Christian Churches Together launches, targets poverty
Feb. 13, 2007
NOTE: Photo available at http://umns.umc.org.
A UMNS Report By Linda Bloom*
As Christian Churches Together celebrated its official launch in Pasadena, Calif., a United Methodist participant said the new ecumenical body must overcome "suspicion and concern about its mission."
The Rev. Larry Pickens, chief executive of the United Methodist Commission on Christian Unity and Interreligious Concerns, said the launch Feb. 6-9 was only part of the journey for Christian Churches Together, which began as a concept in 2001 to expand beyond traditional ecumenical boundaries. The group now counts 36 churches and organizations as founding members.
"We, as United Methodists, still have concern about the role of the historic African- American Methodist churches and the fact that they are not at the table," Pickens said.
Representatives of historic black Methodist churches have expressed reservations about how some participants in Christian Churches Together handle issues of racism, social justice and the ministry of women. They also have questioned the need for another ecumenical organization.
Because of the lack of participation by fellow member denominations of the Commission on Pan-Methodist Cooperation and Union, The United Methodist Church opted for provisional membership in the new organization rather than full membership.
Expanding Christian conversation
During the past five years, representatives to Christian Churches Together have focused on praying and witnessing together and building relationships through five faith families in the United States - Evangelical/Pentecostal, Orthodox, Catholic, historic Protestant and Racial/Ethnic.
The Pasadena event included discussions on the importance of evangelism and the elimination of poverty and a "celebration and commitment service" involving more than 150 participants and observers, including seminary students and young leaders.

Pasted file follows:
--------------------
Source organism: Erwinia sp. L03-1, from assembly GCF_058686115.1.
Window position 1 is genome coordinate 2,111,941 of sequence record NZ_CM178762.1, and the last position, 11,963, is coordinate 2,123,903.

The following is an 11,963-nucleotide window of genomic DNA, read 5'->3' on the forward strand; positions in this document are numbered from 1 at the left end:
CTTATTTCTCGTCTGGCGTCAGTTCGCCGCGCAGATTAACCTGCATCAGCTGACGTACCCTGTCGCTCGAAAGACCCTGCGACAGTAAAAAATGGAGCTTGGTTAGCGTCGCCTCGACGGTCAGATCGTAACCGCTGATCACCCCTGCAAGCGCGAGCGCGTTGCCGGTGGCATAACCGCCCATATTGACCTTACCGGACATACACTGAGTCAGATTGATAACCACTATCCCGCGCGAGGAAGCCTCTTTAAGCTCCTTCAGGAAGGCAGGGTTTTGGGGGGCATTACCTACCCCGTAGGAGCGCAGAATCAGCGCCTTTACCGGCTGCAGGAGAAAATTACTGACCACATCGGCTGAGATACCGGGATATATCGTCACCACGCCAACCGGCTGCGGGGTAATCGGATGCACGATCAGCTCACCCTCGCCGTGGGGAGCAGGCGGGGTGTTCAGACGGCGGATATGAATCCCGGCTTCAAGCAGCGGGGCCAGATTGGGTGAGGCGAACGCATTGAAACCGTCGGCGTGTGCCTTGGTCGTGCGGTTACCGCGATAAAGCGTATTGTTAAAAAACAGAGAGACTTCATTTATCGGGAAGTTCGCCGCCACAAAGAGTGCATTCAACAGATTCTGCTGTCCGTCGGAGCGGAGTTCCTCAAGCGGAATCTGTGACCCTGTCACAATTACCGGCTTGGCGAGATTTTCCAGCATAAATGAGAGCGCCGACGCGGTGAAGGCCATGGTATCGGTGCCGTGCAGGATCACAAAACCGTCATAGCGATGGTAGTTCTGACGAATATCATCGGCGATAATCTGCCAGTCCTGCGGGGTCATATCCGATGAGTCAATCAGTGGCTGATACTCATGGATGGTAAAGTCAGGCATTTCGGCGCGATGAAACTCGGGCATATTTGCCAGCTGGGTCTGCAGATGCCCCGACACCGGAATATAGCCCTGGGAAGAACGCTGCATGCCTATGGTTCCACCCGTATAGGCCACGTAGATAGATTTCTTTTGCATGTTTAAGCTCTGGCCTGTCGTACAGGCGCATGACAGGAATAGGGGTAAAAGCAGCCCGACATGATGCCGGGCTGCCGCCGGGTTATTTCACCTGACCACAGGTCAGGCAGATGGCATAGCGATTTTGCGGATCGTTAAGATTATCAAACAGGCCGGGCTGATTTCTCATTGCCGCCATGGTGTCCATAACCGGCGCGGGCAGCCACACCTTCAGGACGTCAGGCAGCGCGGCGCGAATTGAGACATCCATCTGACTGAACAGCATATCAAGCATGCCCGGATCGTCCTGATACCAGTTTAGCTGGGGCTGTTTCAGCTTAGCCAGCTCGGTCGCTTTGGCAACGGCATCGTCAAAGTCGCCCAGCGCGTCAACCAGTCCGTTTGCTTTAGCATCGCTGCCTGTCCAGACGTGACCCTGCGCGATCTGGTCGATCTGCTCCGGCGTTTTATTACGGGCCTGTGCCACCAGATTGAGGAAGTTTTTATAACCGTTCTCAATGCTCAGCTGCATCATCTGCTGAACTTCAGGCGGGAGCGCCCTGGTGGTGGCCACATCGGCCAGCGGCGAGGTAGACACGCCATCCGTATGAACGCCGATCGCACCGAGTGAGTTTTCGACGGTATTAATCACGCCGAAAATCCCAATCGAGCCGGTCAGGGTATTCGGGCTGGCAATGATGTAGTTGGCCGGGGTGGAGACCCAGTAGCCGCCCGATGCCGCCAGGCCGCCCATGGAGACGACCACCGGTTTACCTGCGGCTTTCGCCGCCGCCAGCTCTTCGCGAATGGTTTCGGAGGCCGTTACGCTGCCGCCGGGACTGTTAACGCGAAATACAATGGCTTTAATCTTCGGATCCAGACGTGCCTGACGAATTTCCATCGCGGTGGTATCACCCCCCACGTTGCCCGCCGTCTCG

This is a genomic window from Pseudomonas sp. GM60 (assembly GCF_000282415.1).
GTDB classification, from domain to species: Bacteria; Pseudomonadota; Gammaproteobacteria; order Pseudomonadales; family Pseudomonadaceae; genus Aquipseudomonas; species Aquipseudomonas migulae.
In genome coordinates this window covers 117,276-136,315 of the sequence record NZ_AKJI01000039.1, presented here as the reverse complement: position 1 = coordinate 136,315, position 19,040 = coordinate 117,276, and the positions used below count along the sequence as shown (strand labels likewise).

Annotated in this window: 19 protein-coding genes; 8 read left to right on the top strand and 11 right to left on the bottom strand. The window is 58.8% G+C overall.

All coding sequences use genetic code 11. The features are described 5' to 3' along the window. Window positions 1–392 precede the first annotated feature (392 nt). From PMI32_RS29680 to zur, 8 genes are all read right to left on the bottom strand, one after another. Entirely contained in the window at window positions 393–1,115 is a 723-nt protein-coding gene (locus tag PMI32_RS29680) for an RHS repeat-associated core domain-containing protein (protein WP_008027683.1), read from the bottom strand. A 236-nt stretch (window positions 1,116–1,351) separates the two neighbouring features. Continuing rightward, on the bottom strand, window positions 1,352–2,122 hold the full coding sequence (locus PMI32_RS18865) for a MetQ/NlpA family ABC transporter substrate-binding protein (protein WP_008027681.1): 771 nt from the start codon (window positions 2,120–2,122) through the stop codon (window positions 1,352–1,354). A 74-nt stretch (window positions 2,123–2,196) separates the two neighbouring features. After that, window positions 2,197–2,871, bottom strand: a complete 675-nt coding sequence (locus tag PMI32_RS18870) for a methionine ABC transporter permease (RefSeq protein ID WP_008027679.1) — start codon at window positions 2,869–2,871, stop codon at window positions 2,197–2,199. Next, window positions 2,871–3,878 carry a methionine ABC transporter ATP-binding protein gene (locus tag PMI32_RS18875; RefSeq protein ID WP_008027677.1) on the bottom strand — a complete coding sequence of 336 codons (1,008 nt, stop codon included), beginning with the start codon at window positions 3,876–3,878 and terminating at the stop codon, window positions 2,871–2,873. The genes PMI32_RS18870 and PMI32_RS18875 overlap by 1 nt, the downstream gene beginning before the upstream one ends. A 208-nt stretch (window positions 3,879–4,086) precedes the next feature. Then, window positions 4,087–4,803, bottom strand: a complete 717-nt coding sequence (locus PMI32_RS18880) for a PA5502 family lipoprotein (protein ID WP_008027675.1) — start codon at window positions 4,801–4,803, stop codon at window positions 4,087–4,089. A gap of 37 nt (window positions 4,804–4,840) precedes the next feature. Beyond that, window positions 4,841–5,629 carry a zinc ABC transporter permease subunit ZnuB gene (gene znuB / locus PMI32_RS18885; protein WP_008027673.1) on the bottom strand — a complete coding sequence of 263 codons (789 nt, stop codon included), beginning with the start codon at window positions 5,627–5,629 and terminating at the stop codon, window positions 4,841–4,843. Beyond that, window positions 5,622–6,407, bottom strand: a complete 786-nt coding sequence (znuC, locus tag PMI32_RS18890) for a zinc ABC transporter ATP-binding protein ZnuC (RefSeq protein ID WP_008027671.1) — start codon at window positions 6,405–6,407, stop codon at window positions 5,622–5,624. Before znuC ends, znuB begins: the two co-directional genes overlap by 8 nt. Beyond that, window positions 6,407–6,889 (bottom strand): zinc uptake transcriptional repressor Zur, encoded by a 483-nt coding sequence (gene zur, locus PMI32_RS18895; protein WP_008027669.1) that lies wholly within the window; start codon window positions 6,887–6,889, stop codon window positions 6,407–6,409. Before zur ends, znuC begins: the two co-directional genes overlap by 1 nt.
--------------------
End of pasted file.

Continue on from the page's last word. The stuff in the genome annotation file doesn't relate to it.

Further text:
As one of the five presidents, Pickens spoke on the understanding and practice of evangelism for the Protestant faith.
"God is calling our communions to seek unity even in a divided and broken world," Pickens said. "God is calling our churches to always move toward perfection and never grow too satisfied with ourselves and the way things are. God is calling us to witness for a church in which the whole of God's family is welcomed, received and fulfilled."
Pickens said Christian Churches Together provides an opportunity to move from self-righteousness to the righteousness of Christ.
"It is a call to God's people that uptight lives can be relaxed, trapped lives can be liberated, arrogant lives can be humbled, soiled lives can be cleansed, slouching lives raised up to tiptoe, empty lives filled, life unto death turned into life unto life," he said.
The other four presidents who spoke were the Rev. Leonid Kishkovsky, Orthodox Church in America; Cardinal William Keeler, Archdiocese of Baltimore; Bishop James Leggett, International Pentecostal Holiness Church; and the Rev. Dr. William Shaw, president of the National Baptist Convention, USA Inc., a historic African-American communion.
Targeting U.S. poverty
The organization adopted a statement on "the scandal of widespread poverty in the United States and around the world" and proclaimed that a renewed commitment to overcome poverty "is central to the mission of the church and essential to our unity in Christ."
"Our faith in Christ who is the truth compels us to confront the ignorance of and indifference to the scandal of widespread, persistent poverty in this rich nation. We must call this situation by its real names: moral failure, unacceptable injustice. Our faith in Christ drives us to call our churches and our society to a more urgent, united response," the statement said.
Acknowledging the work that churches already do to help struggling people, the statement stressed that Christian Churches Together must build on those efforts and collaborate more closely to eliminate poverty in the United States.
"Unfortunately, partisan and ideological divisions too often promote one-sided solutions and prevent genuine progress," the statement said. "We believe substantial success in reducing domestic poverty requires an overall framework that insists that overcoming poverty requires both more personal responsibility and broader societal responsibility, both better choices by individuals and better policies and investments by government, both renewing wholesome families and strengthening economic incentives."
The group cites four necessities to overcome domestic poverty: strengthening families and communities, reducing child poverty, making "work" work and strengthening the educational system.
*Bloom is a United Methodist News Service news writer based in New York.
News media contact: Linda Bloom, New York, (646) 369-3759 or firstname.lastname@example.org.
United Methodist News Service Photos and stories also available at: http://umns.umc.org
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